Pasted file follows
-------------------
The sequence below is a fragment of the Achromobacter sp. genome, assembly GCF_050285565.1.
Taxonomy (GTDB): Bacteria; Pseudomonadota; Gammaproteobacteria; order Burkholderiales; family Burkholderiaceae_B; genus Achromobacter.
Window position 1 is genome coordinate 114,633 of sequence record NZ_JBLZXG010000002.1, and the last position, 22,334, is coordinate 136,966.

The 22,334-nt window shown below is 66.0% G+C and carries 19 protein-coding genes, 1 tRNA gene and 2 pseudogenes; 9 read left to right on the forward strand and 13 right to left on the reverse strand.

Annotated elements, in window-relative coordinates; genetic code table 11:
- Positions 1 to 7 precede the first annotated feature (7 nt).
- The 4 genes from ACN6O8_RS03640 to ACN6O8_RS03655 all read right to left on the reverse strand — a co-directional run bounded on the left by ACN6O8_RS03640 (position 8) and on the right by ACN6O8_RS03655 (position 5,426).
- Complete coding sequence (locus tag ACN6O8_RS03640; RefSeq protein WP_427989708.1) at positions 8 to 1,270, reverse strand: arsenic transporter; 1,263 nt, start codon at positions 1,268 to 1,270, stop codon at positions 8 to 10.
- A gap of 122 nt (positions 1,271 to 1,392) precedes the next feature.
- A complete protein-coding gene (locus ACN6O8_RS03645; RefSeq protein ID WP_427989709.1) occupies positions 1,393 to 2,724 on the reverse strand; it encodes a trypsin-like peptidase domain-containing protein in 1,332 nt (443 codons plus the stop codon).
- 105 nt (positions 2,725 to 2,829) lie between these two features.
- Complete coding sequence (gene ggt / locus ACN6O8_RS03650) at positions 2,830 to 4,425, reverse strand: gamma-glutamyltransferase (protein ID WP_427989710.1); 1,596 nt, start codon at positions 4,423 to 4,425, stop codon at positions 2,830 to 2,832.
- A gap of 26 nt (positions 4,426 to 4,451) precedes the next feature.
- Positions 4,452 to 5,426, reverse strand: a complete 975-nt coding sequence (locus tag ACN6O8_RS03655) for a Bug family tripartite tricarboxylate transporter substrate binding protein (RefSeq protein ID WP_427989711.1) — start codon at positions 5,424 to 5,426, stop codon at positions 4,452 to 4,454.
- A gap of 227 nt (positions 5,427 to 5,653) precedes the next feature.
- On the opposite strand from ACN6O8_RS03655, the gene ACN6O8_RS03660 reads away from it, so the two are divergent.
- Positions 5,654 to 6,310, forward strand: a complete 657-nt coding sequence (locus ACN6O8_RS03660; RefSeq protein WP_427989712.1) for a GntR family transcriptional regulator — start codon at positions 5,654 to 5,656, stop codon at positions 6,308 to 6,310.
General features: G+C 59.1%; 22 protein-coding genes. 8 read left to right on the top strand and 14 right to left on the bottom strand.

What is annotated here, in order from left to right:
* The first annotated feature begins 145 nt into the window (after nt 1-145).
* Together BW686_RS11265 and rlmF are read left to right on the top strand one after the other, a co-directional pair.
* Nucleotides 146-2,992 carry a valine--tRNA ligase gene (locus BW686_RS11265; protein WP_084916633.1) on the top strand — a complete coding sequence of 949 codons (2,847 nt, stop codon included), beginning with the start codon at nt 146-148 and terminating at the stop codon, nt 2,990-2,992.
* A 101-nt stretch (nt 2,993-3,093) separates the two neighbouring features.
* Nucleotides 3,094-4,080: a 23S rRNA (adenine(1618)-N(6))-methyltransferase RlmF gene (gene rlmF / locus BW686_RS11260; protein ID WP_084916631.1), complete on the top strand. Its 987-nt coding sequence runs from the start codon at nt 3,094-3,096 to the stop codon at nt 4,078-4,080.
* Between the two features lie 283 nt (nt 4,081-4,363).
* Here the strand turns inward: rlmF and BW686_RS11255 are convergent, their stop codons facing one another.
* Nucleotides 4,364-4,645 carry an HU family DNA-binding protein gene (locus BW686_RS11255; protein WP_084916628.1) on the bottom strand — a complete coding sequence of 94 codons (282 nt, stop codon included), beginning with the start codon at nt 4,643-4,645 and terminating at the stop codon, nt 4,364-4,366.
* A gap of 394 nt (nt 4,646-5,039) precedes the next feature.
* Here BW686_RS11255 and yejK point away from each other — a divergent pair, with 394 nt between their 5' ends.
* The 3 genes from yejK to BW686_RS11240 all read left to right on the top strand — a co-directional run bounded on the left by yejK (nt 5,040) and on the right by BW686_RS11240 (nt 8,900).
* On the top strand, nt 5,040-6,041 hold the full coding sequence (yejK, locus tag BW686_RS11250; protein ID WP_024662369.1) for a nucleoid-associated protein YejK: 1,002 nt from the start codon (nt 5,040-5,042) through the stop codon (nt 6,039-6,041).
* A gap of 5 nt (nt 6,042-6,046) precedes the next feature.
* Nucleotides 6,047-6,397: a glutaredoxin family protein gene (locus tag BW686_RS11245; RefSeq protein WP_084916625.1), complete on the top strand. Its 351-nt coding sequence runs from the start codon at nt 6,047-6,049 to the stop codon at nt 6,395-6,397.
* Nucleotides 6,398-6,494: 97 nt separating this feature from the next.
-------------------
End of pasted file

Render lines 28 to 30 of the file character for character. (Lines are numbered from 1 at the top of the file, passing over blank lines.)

* A gap of 394 nt (nt 4,646-5,039) precedes the next feature.
* Here BW686_RS11255 and yejK point away from each other — a divergent pair, with 394 nt between their 5' ends.
* The 3 genes from yejK to BW686_RS11240 all read left to right on the top strand — a co-directional run bounded on the left by yejK (nt 5,040) and on the right by BW686_RS11240 (nt 8,900).